This article is part of a series of recipes suitable for the Medieval season of Lent during which all animal products other than fish were forbidden except on Sundays. I’ll be posting at least one Lenten recipe per week until Easter Sunday (April 4, 2010).
In Sinhalese, the words “Sri Lanka” mean “Resplendent Island.” Well, it certainly has resplendent food, much of which is perfect for Lent. A tropical island nation off the south coast of India, Sri Lanka has the poetic nickname of “the pearl in the ear of India.” A common ingredient in Sri Lankan cuisine is coconut milk, which while it sticks to the letter of the Medieval rules for Lent, does seem to defy their spirit with its luxurious richness. I’m sure there were lots of pious Medieval European monks who would have loved to have had it as an option. Over half of the inhabitants of Sri Lanka are Buddhist and, another 15% or so are Hindu, resulting in many vegetarians, and being an island there is an abundance of fish dishes. A Lenten food paradise really.
Vatakka curry is an intriguing blend of sweetness and earth. The Maldive fish (more on that ingredient in a moment) is packed with umami and rumbles quietly at the bottom while the squash and spices capture your attention, sunny and bright.
Sri Lankan cuisine does require some specialized ingredients. I was able to find all of them at Kalustyan’s here in New York, which carries a mind-blowing number of things from around the world which they sell via mail order. You could also try your local international food shops, in particular ones which have Indian and Japanese ingredients.
You’ll need curry leaves, which come from the curry tree (Murraya koenigii) and have nothing at all to do with curry powder. The name comes from the Tamil word “kahri,” which means “gravy” or “sauce” which of course might contain curry leaves. The leaves are very aromatic and unlike bay leaves, they may be left in the dish and eaten. Fresh curry leaves are best, but can be hard to find, some stores also sell them frozen. If you can only find dried ones then add more as drying reduces their flavor.
Maldive fish or umbalakada is a dried fish product made in the Maldives, a chain of atolls sprinkled in the Indian Ocean about 435 miles from Sri Lanka. It is made from fish such as skipjack tuna which is boiled, smoked and dried. When finished it looks like a piece of driftwood and keeps very well without refrigeration. You might find it in powdered form in a store which sells Indian ingredients. As a substitute you can use Japanese katsuobushi (also called Bonito) which is essentially the same as Maldive fish and can be easier to find. Katsuobushi is sold in flakes and looks like cedar wood shavings. To use in this recipe grind it up into a powder using a mortar and pestle.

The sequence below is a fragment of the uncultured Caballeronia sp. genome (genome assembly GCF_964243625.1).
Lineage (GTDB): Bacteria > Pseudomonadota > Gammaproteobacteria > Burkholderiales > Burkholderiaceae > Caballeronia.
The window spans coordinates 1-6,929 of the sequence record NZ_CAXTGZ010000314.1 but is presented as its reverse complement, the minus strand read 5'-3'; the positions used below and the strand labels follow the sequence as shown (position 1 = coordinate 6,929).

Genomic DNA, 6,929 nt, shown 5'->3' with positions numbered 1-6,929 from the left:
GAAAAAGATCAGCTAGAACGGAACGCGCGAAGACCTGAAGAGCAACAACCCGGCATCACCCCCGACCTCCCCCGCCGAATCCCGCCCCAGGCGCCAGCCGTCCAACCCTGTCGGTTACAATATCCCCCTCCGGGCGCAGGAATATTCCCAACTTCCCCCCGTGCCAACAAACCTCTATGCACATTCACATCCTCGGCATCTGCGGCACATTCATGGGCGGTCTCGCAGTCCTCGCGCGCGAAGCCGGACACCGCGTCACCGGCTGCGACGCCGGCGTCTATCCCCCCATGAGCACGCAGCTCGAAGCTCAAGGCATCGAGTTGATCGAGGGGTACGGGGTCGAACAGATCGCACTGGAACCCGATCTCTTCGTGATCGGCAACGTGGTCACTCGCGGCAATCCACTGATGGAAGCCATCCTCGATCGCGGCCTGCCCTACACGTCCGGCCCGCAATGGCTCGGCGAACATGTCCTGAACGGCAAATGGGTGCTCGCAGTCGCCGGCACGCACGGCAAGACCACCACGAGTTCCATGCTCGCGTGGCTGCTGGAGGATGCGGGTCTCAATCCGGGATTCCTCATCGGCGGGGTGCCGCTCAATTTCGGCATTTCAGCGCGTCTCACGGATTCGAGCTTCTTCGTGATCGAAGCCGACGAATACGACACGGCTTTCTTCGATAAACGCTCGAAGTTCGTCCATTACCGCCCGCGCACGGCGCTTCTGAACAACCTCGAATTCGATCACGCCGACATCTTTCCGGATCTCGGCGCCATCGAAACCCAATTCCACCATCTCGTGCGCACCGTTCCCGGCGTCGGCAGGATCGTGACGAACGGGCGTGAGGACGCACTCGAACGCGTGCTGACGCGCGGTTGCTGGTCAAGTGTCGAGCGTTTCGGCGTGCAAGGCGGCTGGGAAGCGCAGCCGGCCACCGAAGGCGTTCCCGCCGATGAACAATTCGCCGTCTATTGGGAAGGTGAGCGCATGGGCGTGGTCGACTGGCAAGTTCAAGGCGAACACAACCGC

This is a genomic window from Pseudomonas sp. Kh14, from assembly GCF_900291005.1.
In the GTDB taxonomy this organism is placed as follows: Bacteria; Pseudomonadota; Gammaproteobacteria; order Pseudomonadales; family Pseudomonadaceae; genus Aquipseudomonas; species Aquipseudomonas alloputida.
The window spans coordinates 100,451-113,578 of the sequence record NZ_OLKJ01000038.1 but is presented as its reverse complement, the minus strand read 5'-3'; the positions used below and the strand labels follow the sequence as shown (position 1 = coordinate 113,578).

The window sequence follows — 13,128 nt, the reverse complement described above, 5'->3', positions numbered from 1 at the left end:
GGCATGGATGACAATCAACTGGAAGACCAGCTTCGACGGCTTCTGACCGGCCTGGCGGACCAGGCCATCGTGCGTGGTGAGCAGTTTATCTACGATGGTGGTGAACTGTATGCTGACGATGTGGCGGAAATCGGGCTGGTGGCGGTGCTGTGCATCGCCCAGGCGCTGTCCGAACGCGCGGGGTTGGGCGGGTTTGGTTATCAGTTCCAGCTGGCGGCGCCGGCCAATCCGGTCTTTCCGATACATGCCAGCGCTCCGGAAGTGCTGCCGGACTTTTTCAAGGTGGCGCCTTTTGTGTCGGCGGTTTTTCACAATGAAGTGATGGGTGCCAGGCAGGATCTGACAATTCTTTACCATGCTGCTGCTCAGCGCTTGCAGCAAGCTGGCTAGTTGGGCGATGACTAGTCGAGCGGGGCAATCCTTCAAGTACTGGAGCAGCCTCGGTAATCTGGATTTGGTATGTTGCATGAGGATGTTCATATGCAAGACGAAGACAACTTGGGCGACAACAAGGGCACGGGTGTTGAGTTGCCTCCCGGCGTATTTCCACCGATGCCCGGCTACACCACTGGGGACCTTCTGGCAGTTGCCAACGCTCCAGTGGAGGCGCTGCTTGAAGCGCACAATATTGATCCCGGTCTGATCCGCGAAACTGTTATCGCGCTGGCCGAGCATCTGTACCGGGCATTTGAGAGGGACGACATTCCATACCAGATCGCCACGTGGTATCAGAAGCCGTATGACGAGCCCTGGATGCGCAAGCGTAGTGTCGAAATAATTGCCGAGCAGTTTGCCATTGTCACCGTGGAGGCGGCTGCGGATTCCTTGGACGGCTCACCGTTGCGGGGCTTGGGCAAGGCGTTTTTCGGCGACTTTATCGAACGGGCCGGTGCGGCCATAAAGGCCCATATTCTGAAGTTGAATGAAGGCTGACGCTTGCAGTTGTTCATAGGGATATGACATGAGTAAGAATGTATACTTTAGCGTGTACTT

Coconut milk is fairly widely available in supermarkets these days. It is important to note that there are two kinds, thick and thin. Thick coconut milk comes from the first pressing, is thicker and has more fat. The second pressing yields thin coconut milk, and is sometimes labeled as “light.” This dish uses mostly the thin type, with a little bit of thick added at the end almost like butter finishing a French sauce.
The only thing that gave me a little trouble with this recipe was not knowing what kind of “fresh green chiles” to use. The easiest kind for me to get are Jalapeños, so that’s what I used, however, they’re not really very hot. Sri Lankan cooking has a reputation for being among the hottest in the world, so I’m guessing that I should have used something else. I confess to adding a little Sriracha sauce to this dish to perk it up when I had it for lunch the next day. If any readers have suggestions of a proper fresh green chile I could use that would be available in the US, please leave a comment.
Adapted from Charmaine Solomon
1 butternut squash (about 1 pound)
1 small onion, finely chopped
2 cloves garlic, finely chopped
3 fresh green chiles, seeded and chopped
2 tablespoons vegetable oil
8-10 curry leaves, fresh or frozen
½ teaspoon fenugreek seeds
½ teaspoon ground turmeric
2 teaspoons ground Maldive fish or Katsuobushi (Bonito)
1½ cups “light” or second pressing coconut milk
1 teaspoon salt
½ cup “thick” or first pressing coconut milk
1 teaspoon black or brown mustard seeds
Put your curry leaves and fenugreek seeds in a dry saute pan and toast them while shaking or stirring until they become fragrant and the leaves begin to crisp, about 2 minutes. Remove them from the heat and set aside.
Peel the squash, cut it in half and remove the seeds and pulp. Cut the squash into a large dice, at least 1 inch, if you make it too small it may fall apart too much during the cooking. Put the squash in a medium saucepan with the onion, garlic, chiles, curry leaves, fenugreek, turmeric, Maldive fish or Bonito, light coconut milk, and salt. Stir gently to combine and cook over medium low heat at a bare simmer until the squash is tender, about 20-30 minutes. Grind the mustard seeds into a powder using a mortar and pestle or a spice grinder and mix them with the thick coconut milk. Stir the thick coconut milk and mustard seed combination into the pot and cook for 5 more minutes. Serve with rice.